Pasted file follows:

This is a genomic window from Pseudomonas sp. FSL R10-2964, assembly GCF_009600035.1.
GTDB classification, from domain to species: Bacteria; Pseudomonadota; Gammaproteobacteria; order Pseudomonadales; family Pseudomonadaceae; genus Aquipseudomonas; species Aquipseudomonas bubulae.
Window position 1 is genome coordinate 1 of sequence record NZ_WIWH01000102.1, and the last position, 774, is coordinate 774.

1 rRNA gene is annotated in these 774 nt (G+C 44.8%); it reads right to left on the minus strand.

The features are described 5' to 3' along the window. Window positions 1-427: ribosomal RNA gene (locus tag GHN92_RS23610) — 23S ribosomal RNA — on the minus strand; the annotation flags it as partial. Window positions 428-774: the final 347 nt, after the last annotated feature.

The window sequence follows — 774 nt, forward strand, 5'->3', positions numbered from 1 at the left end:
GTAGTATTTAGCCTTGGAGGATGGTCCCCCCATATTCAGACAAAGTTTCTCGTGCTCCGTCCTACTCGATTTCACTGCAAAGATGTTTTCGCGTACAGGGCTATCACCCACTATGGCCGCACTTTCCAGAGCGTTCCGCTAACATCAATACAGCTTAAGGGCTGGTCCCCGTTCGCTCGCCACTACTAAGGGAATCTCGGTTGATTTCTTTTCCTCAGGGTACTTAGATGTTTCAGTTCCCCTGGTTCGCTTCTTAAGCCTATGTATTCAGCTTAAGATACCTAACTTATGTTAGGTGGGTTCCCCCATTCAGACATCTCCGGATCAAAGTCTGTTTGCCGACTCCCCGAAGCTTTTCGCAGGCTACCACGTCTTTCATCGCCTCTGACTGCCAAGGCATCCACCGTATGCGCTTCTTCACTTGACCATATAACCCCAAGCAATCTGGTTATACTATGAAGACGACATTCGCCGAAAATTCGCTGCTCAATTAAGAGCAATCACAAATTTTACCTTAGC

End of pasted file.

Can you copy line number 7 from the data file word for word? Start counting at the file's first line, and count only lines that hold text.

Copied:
GTAGTATTTAGCCTTGGAGGATGGTCCCCCCATATTCAGACAAAGTTTCTCGTGCTCCGTCCTACTCGATTTCACTGCAAAGATGTTTTCGCGTACAGGGCTATCACCCACTATGGCCGCACTTTCCAGAGCGTTCCGCTAACATCAATACAGCTTAAGGGCTGGTCCCCGTTCGCTCGCCACTACTAAGGGAATCTCGGTTGATTTCTTTTCCTCAGGGTACTTAGATGTTTCAGTTCCCCTGGTTCGCTTCTTAAGCCTATGTATTCAGCTTAAGATACCTAACTTATGTTAGGTGGGTTCCCCCATTCAGACATCTCCGGATCAAAGTCTGTTTGCCGACTCCCCGAAGCTTTTCGCAGGCTACCACGTCTTTCATCGCCTCTGACTGCCAAGGCATCCACCGTATGCGCTTCTTCACTTGACCATATAACCCCAAGCAATCTGGTTATACTATGAAGACGACATTCGCCGAAAATTCGCTGCTCAATTAAGAGCAATCACAAATTTTACCTTAGC